Why Keylogging Software Should Be on Your Radar

Use it to troubleshoot computer and network technical problems

A keylogger is a hardware device or software program that records the real-time activities of computer users, including the keyboard keys they press.

Use Cases for a Keylogger

Information technology (IT) organizations and departments use keyloggers to troubleshoot technical problems with computers and business networks. Those entities are the primary users of keyloggers.

Families, businesses, and other groups use these tools to monitor network usage without users' direct knowledge. For example, keyloggers are typical components of parental controls.

Malicious individuals use keyloggers on public computers to steal passwords and credit card information.

An illustration detailing the information a keylogger can collect

Information a Keylogger Can Collect

The capabilities of keyloggers vary, but when installed on a device, they generally:

  • Capture passwords entered by users.
  • Take screen captures at periodic intervals.
  • Record URLs visited in web browsers and take screenshots of the pages viewed.
  • Record a list of applications opened by device users.
  • Capture logs of instant messaging (IM) sessions.
  • Capture copies of sent emails.
  • Automatically send reports containing stored logs and emails to a remote location (by email, FTP, or HTTP).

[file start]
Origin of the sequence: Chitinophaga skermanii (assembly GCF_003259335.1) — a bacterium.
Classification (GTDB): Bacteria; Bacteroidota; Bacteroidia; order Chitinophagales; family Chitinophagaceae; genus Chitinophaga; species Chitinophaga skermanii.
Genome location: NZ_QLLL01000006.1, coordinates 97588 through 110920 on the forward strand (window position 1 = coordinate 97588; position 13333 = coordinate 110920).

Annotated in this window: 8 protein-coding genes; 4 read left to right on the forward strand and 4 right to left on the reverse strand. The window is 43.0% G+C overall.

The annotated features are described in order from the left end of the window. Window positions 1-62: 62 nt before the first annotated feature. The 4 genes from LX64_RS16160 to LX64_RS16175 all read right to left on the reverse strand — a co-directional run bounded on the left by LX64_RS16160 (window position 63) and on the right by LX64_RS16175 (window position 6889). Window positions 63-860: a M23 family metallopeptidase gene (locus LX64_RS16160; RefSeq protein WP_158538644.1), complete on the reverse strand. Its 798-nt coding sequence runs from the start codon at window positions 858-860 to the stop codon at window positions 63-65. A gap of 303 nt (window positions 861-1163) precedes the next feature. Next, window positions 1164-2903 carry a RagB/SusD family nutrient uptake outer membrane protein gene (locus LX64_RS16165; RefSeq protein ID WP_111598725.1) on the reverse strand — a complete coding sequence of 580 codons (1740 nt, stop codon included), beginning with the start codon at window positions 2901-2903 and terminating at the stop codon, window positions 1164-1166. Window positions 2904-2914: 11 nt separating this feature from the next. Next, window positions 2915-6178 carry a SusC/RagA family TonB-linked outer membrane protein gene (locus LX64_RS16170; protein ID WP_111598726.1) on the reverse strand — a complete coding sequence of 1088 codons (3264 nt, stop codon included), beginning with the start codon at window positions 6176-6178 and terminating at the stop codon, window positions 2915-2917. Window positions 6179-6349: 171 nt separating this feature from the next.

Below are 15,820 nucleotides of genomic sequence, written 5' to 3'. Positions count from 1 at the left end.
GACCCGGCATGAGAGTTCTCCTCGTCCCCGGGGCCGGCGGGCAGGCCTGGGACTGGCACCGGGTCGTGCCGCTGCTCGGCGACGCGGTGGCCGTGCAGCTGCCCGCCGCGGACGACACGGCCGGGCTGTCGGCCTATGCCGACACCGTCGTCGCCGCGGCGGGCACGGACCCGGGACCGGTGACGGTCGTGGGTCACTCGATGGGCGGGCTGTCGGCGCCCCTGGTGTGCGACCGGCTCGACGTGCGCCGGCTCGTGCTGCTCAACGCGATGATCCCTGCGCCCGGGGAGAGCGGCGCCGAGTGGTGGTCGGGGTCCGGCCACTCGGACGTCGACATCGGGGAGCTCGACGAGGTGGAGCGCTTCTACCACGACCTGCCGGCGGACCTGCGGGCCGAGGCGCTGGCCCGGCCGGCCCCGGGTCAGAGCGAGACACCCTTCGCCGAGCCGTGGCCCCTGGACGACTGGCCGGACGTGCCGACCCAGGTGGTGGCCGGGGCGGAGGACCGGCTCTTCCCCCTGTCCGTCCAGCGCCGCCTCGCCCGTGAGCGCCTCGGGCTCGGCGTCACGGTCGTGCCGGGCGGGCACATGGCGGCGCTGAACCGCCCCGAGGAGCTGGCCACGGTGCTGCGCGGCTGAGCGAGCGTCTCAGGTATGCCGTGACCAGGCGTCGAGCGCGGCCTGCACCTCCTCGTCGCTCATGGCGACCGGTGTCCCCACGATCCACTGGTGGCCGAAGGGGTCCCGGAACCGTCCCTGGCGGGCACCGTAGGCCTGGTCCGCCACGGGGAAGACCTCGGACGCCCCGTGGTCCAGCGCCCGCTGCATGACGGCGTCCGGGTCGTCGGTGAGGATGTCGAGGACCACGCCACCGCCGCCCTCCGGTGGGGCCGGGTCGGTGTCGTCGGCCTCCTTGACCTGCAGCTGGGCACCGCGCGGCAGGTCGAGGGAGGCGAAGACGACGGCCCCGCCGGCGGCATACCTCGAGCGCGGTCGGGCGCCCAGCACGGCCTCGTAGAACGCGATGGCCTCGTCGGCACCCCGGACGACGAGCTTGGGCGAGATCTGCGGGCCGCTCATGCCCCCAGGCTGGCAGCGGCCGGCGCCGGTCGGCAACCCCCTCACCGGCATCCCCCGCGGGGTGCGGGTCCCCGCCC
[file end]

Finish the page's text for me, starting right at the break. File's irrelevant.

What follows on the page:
Most keyloggers capture keyboard keystrokes and screenshots from the device. Typical keylogging programs store data on a local hard drive or in the cloud (on a remote computer or web server).

Where Keyloggers Come From and How to Determine If Your Device Has One

Some keylogger software is freely available on the internet; others are commercial or private applications. Keyloggers are sometimes part of malware packages downloaded onto computers without the owners' knowledge. A keylogger can also take the form of a hardware module. Typically, such a device is installed between a keyboard and a computer.

Detecting the presence of keylogger software on a device can be difficult. By design, keyloggers hide by:

  • Being installed in hidden directories (folders) on the target system.
  • Disguising or hiding the application from the operating system task list (Windows Task Manager and Start screen, macOS Activity Monitor, and equivalent).

Anti-keylogging programs have been developed to thwart keylogging systems, and these are often effective when used properly.

Choose a Keylogger That's Right for You

A simple web search turns up dozens of keylogging systems for download or purchase. If you want a good keylogger solution for your home or business, consider these factors when making your decision:

  • Does it support the right operating system?
  • Are its reports easy to read and access? Nicely formatted reports are much easier to use than data scattered in strangely named files on a local hard drive.
  • How well does it remain hidden? If the keylogger hardware or software runs in plain sight, device users may find and disable it. If it consumes too many system resources (memory or processing power), it can hamper users' productivity.